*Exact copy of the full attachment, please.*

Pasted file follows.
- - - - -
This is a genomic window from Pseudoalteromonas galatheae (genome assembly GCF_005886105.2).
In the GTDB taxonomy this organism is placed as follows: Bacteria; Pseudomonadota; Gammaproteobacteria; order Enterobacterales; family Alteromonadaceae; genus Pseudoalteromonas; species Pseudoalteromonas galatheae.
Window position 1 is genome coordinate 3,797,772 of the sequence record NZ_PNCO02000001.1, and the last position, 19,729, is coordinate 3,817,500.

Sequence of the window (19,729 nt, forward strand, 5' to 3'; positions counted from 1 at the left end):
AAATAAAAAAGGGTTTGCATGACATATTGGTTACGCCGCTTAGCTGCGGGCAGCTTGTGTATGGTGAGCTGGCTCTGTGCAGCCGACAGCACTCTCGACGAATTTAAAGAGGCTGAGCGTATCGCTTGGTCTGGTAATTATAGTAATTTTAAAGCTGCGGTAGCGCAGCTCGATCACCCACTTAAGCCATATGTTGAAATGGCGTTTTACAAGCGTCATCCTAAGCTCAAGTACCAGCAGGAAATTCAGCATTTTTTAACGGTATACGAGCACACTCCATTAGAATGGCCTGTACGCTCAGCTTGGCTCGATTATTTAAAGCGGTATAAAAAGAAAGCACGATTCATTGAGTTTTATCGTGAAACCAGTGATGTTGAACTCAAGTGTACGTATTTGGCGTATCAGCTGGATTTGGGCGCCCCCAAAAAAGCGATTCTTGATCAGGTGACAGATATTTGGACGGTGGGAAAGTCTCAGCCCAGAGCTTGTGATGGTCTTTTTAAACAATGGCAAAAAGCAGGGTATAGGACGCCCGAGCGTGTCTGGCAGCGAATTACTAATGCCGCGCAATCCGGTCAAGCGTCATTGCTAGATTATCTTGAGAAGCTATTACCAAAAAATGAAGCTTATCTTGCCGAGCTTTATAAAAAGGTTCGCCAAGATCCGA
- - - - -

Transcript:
This is a genomic window from Pseudoalteromonas galatheae (genome assembly GCF_005886105.2).
In the GTDB taxonomy this organism is placed as follows: Bacteria; Pseudomonadota; Gammaproteobacteria; order Enterobacterales; family Alteromonadaceae; genus Pseudoalteromonas; species Pseudoalteromonas galatheae.
Window position 1 is genome coordinate 3,797,772 of the sequence record NZ_PNCO02000001.1, and the last position, 19,729, is coordinate 3,817,500.

Sequence of the window (19,729 nt, forward strand, 5' to 3'; positions counted from 1 at the left end):
AAATAAAAAAGGGTTTGCATGACATATTGGTTACGCCGCTTAGCTGCGGGCAGCTTGTGTATGGTGAGCTGGCTCTGTGCAGCCGACAGCACTCTCGACGAATTTAAAGAGGCTGAGCGTATCGCTTGGTCTGGTAATTATAGTAATTTTAAAGCTGCGGTAGCGCAGCTCGATCACCCACTTAAGCCATATGTTGAAATGGCGTTTTACAAGCGTCATCCTAAGCTCAAGTACCAGCAGGAAATTCAGCATTTTTTAACGGTATACGAGCACACTCCATTAGAATGGCCTGTACGCTCAGCTTGGCTCGATTATTTAAAGCGGTATAAAAAGAAAGCACGATTCATTGAGTTTTATCGTGAAACCAGTGATGTTGAACTCAAGTGTACGTATTTGGCGTATCAGCTGGATTTGGGCGCCCCCAAAAAAGCGATTCTTGATCAGGTGACAGATATTTGGACGGTGGGAAAGTCTCAGCCCAGAGCTTGTGATGGTCTTTTTAAACAATGGCAAAAAGCAGGGTATAGGACGCCCGAGCGTGTCTGGCAGCGAATTACTAATGCCGCGCAATCCGGTCAAGCGTCATTGCTAGATTATCTTGAGAAGCTATTACCAAAAAATGAAGCTTATCTTGCCGAGCTTTATAAAAAGGTTCGCCAAGATCCGA